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drop load to near zero. The company also can shift production to avoid paying high RTP prices. For example, when high prices are announced for 3 p.m. to 5 p.m. the next day, employees are asked to work from 6 a.m. to 3 p.m. to make up the production. Interstate Containers' price threshold is 6 cents per kWh.
Liberty Towers is an office building that operates one shift from 8 a.m. to 5 p.m. and cannot shut down. However, Liberty Towers can respond quickly to high prices because of its ability to generate power and drop its load to near zero. Its RTP price threshold is 6 cents per kWh.
East Coast Potteries processes clay and runs 24 hours a day, 7 days a week. It has stand-by generators but cannot serve the entire load. However, it can shut down if required and can shift about two-thirds of its load. East Coast's RTP price threshold is 7 cents per kWh.
When Customers Can't Respond
What about customers who have little ability or willingness to shift or reduce loads? Are they also candidates for an RTP tariff?
A customer may have limited ability or be unwilling to shift or reduce load and yet still subscribe to RTP pricing, as shown in these two cases:
1. When the proportion of electric costs compared with total cost is low and the cost of shifting or reducing is uneconomic, the customer may be willing to ride through the high-priced periods.
2. When the customer's business is seasonal and levels of operation levels are inherently low during system peak periods, there may be little ability to shift or reduce off the peak. In an extreme case, the customer might take minimal power during the system peak periods and take maximum power under RTP rates during the off-peak periods.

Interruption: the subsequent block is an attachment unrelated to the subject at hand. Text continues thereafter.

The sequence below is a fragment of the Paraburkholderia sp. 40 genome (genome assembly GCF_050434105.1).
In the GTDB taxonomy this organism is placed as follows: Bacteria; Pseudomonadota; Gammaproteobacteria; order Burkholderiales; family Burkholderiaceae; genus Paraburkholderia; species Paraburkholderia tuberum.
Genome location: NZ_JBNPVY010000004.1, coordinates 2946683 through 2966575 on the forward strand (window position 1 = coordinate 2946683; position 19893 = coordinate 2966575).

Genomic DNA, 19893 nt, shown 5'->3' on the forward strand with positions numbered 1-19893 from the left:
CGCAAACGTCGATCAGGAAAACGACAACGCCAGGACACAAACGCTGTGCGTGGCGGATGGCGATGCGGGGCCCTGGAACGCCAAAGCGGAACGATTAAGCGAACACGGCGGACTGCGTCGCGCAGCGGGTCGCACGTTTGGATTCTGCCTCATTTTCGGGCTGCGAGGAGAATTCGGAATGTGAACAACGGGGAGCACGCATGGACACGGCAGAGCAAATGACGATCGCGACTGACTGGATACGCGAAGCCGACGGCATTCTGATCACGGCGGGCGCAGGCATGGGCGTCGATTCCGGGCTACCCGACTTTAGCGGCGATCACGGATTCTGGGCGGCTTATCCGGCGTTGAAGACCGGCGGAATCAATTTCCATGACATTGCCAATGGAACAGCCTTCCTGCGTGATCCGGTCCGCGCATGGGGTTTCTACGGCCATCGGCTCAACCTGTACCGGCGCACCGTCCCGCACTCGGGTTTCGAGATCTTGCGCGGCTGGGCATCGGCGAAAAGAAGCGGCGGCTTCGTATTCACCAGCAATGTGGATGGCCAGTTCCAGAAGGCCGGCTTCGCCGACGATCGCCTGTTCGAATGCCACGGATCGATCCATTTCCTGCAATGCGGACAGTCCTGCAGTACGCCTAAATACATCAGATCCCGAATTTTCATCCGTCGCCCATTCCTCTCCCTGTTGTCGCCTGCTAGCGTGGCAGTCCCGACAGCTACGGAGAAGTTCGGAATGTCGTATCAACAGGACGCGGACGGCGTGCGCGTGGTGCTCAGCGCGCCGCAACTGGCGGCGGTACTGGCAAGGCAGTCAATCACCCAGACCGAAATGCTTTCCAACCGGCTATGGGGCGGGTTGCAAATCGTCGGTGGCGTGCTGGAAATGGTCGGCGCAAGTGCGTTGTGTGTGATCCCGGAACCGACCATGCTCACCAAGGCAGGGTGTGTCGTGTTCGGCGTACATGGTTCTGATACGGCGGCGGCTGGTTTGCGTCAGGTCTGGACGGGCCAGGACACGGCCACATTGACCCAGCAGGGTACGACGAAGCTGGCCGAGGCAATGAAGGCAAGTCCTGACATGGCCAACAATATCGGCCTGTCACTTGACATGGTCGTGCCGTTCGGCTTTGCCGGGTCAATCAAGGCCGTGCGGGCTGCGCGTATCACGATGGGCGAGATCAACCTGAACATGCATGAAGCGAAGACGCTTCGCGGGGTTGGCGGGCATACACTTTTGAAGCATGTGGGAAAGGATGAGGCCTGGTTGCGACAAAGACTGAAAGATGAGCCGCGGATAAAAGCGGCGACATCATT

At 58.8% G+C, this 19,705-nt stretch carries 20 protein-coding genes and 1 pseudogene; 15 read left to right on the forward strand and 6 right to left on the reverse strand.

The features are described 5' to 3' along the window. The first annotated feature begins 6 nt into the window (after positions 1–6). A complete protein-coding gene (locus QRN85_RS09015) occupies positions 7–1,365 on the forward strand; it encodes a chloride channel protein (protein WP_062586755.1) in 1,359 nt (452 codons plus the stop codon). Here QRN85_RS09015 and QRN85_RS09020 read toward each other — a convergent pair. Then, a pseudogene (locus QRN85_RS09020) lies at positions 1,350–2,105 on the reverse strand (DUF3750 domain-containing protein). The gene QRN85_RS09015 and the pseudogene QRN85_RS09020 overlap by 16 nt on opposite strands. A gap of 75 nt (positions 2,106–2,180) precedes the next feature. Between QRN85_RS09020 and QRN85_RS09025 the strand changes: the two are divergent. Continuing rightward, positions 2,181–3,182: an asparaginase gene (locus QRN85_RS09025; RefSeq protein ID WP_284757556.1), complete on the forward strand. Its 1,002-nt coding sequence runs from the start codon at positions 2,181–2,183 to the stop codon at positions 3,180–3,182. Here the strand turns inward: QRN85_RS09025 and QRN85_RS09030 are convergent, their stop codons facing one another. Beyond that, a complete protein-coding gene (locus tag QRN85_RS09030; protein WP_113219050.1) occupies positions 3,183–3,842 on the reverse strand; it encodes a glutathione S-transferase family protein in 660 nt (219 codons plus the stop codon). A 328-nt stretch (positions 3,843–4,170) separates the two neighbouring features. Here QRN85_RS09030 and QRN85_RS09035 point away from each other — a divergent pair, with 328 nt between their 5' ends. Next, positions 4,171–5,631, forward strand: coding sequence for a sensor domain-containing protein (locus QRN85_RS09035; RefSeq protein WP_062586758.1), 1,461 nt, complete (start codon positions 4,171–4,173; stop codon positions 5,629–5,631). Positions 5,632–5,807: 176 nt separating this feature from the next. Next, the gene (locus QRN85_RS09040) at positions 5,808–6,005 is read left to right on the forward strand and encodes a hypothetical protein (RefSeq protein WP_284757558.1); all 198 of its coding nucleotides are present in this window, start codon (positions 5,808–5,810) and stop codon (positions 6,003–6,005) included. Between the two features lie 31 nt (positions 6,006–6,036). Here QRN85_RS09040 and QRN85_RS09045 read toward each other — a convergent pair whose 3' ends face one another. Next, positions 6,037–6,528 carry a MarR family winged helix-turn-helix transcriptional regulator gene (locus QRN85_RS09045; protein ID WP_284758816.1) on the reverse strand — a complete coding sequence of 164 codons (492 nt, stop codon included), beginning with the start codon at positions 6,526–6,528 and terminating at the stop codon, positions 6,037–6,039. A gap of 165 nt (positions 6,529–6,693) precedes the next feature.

These examples may be viewed as the limiting cases for acceptable RTP rates and require detailed analysis and scrutiny. Clearly, when RTP lowers the average cost of power for the RTP customer and lowers average costs for the supplier it enhances value. It may do so as well when the RTP rate benefits only the RTP customer, while not harming the supplier or other customers, such as through cross-subsidies.
The last example is illustrative of this limiting case.
Cranberry County School System has 70 schools and a 50-MW load. The county is growing rapidly and builds at least one new school every year. Cranberry has a sophisticated control center that allows the energy manager and his staff to monitor and control the switches in all 70 schools. They can sub-cool the facilities during off-peak and just run fans during on-peak hours. There are no thermostats in the school rooms but rather heat sensors that allow the energy staff to regulate temperatures within a half degree. They can control the system at each facility. There are backup computers.
Blueberry High School is the only Cranberry school on a two-part RTP tariff. The power company suggested Cranberry try RTP and emphasized that the customer base load must be extremely low before